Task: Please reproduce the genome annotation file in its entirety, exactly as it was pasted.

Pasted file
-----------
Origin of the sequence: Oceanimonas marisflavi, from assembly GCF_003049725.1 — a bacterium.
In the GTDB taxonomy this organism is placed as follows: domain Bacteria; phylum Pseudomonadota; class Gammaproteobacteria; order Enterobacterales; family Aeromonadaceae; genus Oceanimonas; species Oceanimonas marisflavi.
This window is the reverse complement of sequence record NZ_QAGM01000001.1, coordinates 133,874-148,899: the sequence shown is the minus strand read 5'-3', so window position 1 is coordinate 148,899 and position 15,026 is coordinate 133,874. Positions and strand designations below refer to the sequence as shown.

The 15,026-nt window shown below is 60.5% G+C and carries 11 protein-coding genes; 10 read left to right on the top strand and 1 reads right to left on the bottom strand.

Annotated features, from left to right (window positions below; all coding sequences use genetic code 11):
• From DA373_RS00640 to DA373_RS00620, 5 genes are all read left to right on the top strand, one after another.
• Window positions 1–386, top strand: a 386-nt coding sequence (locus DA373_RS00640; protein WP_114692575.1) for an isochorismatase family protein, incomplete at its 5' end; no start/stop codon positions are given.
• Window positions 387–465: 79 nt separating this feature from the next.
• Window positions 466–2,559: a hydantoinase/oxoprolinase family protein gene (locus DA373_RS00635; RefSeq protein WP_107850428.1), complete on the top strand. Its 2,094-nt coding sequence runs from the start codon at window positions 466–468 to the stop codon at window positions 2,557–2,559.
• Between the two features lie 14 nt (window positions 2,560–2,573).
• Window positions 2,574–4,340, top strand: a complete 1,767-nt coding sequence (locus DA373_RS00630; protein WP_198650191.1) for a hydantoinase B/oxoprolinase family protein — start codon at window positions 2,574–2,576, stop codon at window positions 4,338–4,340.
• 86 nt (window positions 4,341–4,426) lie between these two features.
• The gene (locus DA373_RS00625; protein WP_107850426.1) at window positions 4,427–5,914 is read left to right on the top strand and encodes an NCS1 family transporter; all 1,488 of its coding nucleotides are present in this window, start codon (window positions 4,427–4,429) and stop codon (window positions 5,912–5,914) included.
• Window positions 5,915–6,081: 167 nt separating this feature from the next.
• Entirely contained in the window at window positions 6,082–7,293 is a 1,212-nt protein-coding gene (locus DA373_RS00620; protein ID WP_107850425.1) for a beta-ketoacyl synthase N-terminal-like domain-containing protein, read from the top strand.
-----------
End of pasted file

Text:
Origin of the sequence: Oceanimonas marisflavi, from assembly GCF_003049725.1 — a bacterium.
In the GTDB taxonomy this organism is placed as follows: domain Bacteria; phylum Pseudomonadota; class Gammaproteobacteria; order Enterobacterales; family Aeromonadaceae; genus Oceanimonas; species Oceanimonas marisflavi.
This window is the reverse complement of sequence record NZ_QAGM01000001.1, coordinates 133,874-148,899: the sequence shown is the minus strand read 5'-3', so window position 1 is coordinate 148,899 and position 15,026 is coordinate 133,874. Positions and strand designations below refer to the sequence as shown.

The 15,026-nt window shown below is 60.5% G+C and carries 11 protein-coding genes; 10 read left to right on the top strand and 1 reads right to left on the bottom strand.

Annotated features, from left to right (window positions below; all coding sequences use genetic code 11):
• From DA373_RS00640 to DA373_RS00620, 5 genes are all read left to right on the top strand, one after another.
• Window positions 1–386, top strand: a 386-nt coding sequence (locus DA373_RS00640; protein WP_114692575.1) for an isochorismatase family protein, incomplete at its 5' end; no start/stop codon positions are given.
• Window positions 387–465: 79 nt separating this feature from the next.
• Window positions 466–2,559: a hydantoinase/oxoprolinase family protein gene (locus DA373_RS00635; RefSeq protein WP_107850428.1), complete on the top strand. Its 2,094-nt coding sequence runs from the start codon at window positions 466–468 to the stop codon at window positions 2,557–2,559.
• Between the two features lie 14 nt (window positions 2,560–2,573).
• Window positions 2,574–4,340, top strand: a complete 1,767-nt coding sequence (locus DA373_RS00630; protein WP_198650191.1) for a hydantoinase B/oxoprolinase family protein — start codon at window positions 2,574–2,576, stop codon at window positions 4,338–4,340.
• 86 nt (window positions 4,341–4,426) lie between these two features.
• The gene (locus DA373_RS00625; protein WP_107850426.1) at window positions 4,427–5,914 is read left to right on the top strand and encodes an NCS1 family transporter; all 1,488 of its coding nucleotides are present in this window, start codon (window positions 4,427–4,429) and stop codon (window positions 5,912–5,914) included.
• Window positions 5,915–6,081: 167 nt separating this feature from the next.
• Entirely contained in the window at window positions 6,082–7,293 is a 1,212-nt protein-coding gene (locus DA373_RS00620; protein ID WP_107850425.1) for a beta-ketoacyl synthase N-terminal-like domain-containing protein, read from the top strand.